avicenna: philosopher, scientist, genius!

Another character from my huge ‘Continuum’ walking page: Avicenna (980-1037), one of the greatest influences on medieval Europe: Brittania entry:

Avicenna’s most important work of philosophy and science is Kitāb al-shifāʾ, which is a four-part encyclopaedia covering logic, physics, mathematics, and metaphysics. Since science was equated with wisdom, Avicenna attempted a broad unified classification of knowledge… Logic was viewed by Avicenna as instrumental to philosophy, an art and a science to be concerned with second-order concepts … his theology—the First Cause and the 10 intelligences—allowed his philosophy, with its devotion to God as Creator and the celestial hierarchy, to be imported easily into medieval European Scholastic thought. In addition to Avicenna’s philosophy having been readily incorporated into medieval European Scholastic thought, his synthesis of Neoplatonic and Aristotelian thought and his encompassing of all human knowledge of the time into well-organized, accessible texts make him one of the greatest intellects since Aristotle…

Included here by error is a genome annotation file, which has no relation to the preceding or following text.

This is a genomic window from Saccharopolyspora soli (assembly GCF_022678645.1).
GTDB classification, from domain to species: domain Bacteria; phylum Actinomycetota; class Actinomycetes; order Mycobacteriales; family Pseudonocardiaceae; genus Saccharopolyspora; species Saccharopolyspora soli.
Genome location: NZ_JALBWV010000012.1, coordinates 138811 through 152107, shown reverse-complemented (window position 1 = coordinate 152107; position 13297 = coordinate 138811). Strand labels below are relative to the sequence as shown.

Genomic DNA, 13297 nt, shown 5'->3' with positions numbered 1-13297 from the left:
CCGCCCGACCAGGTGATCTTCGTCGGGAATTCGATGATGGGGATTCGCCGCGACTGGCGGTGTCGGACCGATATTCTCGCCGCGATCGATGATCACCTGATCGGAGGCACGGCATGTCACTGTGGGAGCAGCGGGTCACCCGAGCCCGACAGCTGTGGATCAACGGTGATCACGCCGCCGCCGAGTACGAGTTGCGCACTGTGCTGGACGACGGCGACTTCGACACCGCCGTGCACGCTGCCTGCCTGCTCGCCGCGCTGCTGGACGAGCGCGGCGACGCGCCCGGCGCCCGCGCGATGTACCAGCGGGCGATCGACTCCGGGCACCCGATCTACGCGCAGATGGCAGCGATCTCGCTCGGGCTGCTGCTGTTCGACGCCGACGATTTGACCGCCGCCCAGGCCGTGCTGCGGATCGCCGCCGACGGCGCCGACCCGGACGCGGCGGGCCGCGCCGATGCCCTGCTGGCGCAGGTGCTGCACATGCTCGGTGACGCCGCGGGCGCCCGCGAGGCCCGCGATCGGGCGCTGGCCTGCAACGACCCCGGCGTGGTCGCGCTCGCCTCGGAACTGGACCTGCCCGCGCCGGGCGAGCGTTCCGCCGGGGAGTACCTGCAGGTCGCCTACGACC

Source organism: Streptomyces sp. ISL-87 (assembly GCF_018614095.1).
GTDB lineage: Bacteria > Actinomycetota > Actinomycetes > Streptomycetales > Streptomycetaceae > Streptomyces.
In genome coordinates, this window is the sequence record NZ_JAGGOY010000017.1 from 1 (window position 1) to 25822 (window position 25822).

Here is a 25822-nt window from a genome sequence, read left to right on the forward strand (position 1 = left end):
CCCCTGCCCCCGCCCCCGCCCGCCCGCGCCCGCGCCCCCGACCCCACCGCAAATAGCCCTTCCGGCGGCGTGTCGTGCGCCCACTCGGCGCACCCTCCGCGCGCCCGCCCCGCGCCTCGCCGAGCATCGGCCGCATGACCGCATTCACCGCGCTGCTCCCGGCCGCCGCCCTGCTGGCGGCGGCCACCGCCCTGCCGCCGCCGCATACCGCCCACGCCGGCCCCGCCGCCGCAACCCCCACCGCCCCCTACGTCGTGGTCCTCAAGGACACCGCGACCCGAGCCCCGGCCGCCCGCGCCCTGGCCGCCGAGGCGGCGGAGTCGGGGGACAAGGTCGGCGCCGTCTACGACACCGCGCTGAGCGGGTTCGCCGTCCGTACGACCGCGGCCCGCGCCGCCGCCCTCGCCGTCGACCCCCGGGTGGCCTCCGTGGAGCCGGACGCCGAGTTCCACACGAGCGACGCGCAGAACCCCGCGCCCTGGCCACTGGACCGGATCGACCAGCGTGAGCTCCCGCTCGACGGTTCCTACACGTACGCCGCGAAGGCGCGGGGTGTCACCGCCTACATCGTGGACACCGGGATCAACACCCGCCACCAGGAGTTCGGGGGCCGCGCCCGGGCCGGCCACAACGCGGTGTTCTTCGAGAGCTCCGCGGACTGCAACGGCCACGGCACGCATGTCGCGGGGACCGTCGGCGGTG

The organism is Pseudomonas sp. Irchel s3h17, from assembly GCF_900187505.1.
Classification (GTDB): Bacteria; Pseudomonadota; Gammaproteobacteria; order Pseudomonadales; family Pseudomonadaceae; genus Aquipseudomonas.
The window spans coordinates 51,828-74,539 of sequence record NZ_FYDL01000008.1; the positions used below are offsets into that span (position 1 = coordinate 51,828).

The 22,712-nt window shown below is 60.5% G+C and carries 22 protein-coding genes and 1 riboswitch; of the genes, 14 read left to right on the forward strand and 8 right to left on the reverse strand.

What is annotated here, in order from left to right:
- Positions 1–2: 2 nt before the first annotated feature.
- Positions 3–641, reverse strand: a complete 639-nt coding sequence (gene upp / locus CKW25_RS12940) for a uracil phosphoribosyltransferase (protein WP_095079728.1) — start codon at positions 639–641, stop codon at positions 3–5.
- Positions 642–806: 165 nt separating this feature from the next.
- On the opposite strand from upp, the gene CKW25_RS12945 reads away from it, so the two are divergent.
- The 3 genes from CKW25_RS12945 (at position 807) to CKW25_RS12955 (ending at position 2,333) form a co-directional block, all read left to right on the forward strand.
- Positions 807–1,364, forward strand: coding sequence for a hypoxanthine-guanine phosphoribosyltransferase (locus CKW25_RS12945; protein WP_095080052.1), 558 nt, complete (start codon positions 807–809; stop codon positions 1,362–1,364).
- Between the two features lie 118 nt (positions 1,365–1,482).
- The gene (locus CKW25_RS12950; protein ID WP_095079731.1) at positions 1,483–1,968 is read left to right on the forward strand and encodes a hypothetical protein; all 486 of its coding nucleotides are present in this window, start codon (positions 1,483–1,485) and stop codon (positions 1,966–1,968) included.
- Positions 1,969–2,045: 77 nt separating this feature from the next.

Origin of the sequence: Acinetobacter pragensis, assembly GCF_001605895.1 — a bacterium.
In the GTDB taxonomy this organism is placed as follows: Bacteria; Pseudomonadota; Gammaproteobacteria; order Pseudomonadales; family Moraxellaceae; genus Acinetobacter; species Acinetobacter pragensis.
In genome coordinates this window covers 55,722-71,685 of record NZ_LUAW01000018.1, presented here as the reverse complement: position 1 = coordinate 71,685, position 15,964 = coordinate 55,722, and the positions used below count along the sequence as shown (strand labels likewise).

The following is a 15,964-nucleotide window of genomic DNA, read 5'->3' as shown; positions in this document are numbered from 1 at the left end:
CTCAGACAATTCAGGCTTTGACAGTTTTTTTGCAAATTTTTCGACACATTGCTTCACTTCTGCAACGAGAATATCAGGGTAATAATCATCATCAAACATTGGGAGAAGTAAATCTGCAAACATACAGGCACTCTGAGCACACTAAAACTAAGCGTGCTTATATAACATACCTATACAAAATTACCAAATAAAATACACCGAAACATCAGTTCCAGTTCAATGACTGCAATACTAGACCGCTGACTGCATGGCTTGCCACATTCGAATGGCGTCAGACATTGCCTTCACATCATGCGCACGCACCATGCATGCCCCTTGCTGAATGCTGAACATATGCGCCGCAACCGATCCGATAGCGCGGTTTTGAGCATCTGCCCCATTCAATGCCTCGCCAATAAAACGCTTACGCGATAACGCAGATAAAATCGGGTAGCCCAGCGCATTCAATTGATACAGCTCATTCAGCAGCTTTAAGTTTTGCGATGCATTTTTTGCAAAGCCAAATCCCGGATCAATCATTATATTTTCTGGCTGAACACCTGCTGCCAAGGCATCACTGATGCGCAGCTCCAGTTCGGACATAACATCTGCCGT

Taken in his entirety, Avicenna must be seen in context with his Islamic colleagues—al-Rāzī, Ibn Rushd (Averroës), ʿAlī ibn al-ʿAbbās (Haly Abbas), Abū al-Qāsim (Albucasis), Ibn Zuhr (Avenzoar), and others—who, during the Islamic golden age, served as invaluable conduits of textual transmission and interpretation of Hellenistic learning for an amnesic Europe. First through Sicily and Spain and then via the Crusades, the rich cultural enlightenment of the Islamic world awakened a benighted Europe from its intellectual slumber, and Avicenna was perhaps the movement’s greatest ambassador.

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